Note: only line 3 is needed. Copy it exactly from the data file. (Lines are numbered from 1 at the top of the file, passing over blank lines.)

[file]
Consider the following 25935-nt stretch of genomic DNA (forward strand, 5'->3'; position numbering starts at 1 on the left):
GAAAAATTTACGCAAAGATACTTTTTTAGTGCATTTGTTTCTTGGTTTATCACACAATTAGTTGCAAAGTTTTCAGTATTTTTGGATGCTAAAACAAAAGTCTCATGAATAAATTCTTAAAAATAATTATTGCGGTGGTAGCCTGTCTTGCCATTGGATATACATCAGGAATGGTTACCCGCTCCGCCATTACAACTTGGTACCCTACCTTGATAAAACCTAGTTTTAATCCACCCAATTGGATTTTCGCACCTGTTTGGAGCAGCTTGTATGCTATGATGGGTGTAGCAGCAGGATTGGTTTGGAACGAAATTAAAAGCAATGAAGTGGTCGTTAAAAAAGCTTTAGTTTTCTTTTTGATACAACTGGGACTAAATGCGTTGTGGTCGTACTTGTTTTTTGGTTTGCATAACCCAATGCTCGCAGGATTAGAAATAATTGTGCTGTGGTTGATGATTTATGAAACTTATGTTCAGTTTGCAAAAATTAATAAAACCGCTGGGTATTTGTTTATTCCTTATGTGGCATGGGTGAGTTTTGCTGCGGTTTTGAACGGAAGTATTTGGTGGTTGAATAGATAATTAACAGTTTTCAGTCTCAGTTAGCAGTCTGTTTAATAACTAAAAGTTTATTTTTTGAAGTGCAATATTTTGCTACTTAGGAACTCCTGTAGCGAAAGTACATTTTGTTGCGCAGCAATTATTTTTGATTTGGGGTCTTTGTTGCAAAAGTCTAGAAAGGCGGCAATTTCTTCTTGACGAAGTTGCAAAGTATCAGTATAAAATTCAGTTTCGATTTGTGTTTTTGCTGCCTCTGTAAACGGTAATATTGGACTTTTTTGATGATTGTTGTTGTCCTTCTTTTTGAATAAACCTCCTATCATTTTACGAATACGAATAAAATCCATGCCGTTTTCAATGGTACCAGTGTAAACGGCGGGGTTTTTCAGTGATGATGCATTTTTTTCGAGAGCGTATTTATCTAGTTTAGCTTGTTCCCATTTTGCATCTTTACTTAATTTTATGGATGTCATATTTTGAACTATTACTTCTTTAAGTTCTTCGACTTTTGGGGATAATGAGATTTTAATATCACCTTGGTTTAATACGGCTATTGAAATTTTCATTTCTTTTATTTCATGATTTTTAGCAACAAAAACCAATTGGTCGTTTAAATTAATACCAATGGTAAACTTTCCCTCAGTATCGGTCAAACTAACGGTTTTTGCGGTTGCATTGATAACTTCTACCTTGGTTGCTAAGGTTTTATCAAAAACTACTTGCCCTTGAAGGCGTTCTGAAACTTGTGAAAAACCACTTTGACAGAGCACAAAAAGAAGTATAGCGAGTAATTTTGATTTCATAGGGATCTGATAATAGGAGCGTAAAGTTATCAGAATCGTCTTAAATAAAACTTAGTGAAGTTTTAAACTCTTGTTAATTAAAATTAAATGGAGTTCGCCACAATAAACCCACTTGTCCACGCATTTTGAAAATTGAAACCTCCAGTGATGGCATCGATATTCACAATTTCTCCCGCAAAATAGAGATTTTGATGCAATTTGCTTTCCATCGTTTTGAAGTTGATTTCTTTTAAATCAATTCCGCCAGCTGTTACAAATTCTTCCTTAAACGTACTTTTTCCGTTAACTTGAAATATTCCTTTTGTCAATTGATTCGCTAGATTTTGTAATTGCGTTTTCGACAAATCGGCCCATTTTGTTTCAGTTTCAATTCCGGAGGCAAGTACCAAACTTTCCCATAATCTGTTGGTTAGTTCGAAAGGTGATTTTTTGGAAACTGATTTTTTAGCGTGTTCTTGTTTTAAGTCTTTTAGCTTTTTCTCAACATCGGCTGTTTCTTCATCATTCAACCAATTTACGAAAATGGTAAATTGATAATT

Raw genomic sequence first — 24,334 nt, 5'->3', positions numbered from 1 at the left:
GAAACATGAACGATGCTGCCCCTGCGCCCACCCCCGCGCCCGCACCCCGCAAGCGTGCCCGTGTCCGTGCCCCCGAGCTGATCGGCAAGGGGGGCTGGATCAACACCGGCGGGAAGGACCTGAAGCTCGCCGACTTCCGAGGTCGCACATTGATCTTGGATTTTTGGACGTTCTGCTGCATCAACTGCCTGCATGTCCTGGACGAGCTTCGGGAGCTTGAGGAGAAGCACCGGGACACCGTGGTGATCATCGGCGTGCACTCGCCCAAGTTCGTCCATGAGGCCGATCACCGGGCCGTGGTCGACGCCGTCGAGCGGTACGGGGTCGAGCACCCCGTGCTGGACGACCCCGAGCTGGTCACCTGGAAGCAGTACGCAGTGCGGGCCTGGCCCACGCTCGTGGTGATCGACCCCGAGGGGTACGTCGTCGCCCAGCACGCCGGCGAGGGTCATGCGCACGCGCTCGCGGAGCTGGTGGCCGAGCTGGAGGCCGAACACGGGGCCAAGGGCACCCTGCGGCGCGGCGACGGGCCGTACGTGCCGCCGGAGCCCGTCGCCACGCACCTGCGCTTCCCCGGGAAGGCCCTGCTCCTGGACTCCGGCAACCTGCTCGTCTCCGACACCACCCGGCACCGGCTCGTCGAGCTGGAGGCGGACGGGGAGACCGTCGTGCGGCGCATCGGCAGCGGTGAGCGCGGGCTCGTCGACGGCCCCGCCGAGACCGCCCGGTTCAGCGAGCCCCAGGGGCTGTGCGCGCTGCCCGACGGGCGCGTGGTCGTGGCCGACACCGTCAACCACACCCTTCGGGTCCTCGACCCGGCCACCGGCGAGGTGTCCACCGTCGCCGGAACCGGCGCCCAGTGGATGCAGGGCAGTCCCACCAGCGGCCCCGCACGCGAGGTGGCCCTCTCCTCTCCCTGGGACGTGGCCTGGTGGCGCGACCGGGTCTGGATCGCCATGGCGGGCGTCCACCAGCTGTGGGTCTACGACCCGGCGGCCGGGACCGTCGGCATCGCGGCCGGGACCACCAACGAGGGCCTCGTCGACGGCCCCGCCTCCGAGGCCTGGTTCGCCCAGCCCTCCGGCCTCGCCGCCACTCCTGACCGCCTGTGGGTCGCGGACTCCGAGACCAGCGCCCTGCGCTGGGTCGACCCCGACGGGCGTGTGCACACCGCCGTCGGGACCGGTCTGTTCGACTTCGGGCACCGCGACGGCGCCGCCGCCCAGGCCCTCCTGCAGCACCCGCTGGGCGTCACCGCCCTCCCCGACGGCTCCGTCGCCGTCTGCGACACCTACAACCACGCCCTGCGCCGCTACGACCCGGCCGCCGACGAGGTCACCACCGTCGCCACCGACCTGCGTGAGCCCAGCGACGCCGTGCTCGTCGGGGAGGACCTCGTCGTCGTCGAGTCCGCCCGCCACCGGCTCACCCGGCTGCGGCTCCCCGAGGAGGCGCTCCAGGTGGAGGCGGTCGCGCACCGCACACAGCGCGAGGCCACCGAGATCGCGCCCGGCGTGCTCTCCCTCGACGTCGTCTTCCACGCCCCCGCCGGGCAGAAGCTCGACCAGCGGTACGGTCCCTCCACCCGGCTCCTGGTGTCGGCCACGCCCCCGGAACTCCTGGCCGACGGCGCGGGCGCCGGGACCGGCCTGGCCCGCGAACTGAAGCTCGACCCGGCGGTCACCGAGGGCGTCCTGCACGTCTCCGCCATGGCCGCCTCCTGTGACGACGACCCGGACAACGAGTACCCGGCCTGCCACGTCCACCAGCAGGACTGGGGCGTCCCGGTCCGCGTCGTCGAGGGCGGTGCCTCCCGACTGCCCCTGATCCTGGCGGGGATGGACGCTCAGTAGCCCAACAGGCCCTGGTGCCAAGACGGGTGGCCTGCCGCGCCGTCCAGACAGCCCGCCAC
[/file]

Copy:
Raw genomic sequence first — 24,334 nt, 5'->3', positions numbered from 1 at the left: